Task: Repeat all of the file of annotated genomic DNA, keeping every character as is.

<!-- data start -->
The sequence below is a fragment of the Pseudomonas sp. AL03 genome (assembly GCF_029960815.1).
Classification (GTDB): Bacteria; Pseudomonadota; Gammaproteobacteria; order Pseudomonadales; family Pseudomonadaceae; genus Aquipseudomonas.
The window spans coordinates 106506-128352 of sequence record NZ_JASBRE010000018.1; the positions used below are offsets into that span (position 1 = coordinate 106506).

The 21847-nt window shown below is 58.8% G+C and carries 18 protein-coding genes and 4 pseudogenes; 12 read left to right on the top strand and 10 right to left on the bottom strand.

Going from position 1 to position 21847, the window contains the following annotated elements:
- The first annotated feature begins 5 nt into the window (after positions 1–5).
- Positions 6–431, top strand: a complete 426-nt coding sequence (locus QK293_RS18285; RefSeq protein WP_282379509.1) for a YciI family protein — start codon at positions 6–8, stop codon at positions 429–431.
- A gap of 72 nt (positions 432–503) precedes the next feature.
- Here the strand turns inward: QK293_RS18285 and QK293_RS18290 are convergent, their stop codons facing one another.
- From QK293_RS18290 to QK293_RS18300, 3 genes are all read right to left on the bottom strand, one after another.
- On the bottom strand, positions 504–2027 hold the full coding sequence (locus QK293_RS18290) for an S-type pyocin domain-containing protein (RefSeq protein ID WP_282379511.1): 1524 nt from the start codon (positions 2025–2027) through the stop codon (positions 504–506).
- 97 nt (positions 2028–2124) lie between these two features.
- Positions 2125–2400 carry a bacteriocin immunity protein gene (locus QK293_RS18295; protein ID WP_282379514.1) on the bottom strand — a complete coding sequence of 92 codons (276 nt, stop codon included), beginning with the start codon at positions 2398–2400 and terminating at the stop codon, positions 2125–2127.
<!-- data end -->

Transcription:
The sequence below is a fragment of the Pseudomonas sp. AL03 genome (assembly GCF_029960815.1).
Classification (GTDB): Bacteria; Pseudomonadota; Gammaproteobacteria; order Pseudomonadales; family Pseudomonadaceae; genus Aquipseudomonas.
The window spans coordinates 106506-128352 of sequence record NZ_JASBRE010000018.1; the positions used below are offsets into that span (position 1 = coordinate 106506).

The 21847-nt window shown below is 58.8% G+C and carries 18 protein-coding genes and 4 pseudogenes; 12 read left to right on the top strand and 10 right to left on the bottom strand.

Going from position 1 to position 21847, the window contains the following annotated elements:
- The first annotated feature begins 5 nt into the window (after positions 1–5).
- Positions 6–431, top strand: a complete 426-nt coding sequence (locus QK293_RS18285; RefSeq protein WP_282379509.1) for a YciI family protein — start codon at positions 6–8, stop codon at positions 429–431.
- A gap of 72 nt (positions 432–503) precedes the next feature.
- Here the strand turns inward: QK293_RS18285 and QK293_RS18290 are convergent, their stop codons facing one another.
- From QK293_RS18290 to QK293_RS18300, 3 genes are all read right to left on the bottom strand, one after another.
- On the bottom strand, positions 504–2027 hold the full coding sequence (locus QK293_RS18290) for an S-type pyocin domain-containing protein (RefSeq protein ID WP_282379511.1): 1524 nt from the start codon (positions 2025–2027) through the stop codon (positions 504–506).
- 97 nt (positions 2028–2124) lie between these two features.
- Positions 2125–2400 carry a bacteriocin immunity protein gene (locus QK293_RS18295; protein ID WP_282379514.1) on the bottom strand — a complete coding sequence of 92 codons (276 nt, stop codon included), beginning with the start codon at positions 2398–2400 and terminating at the stop codon, positions 2125–2127.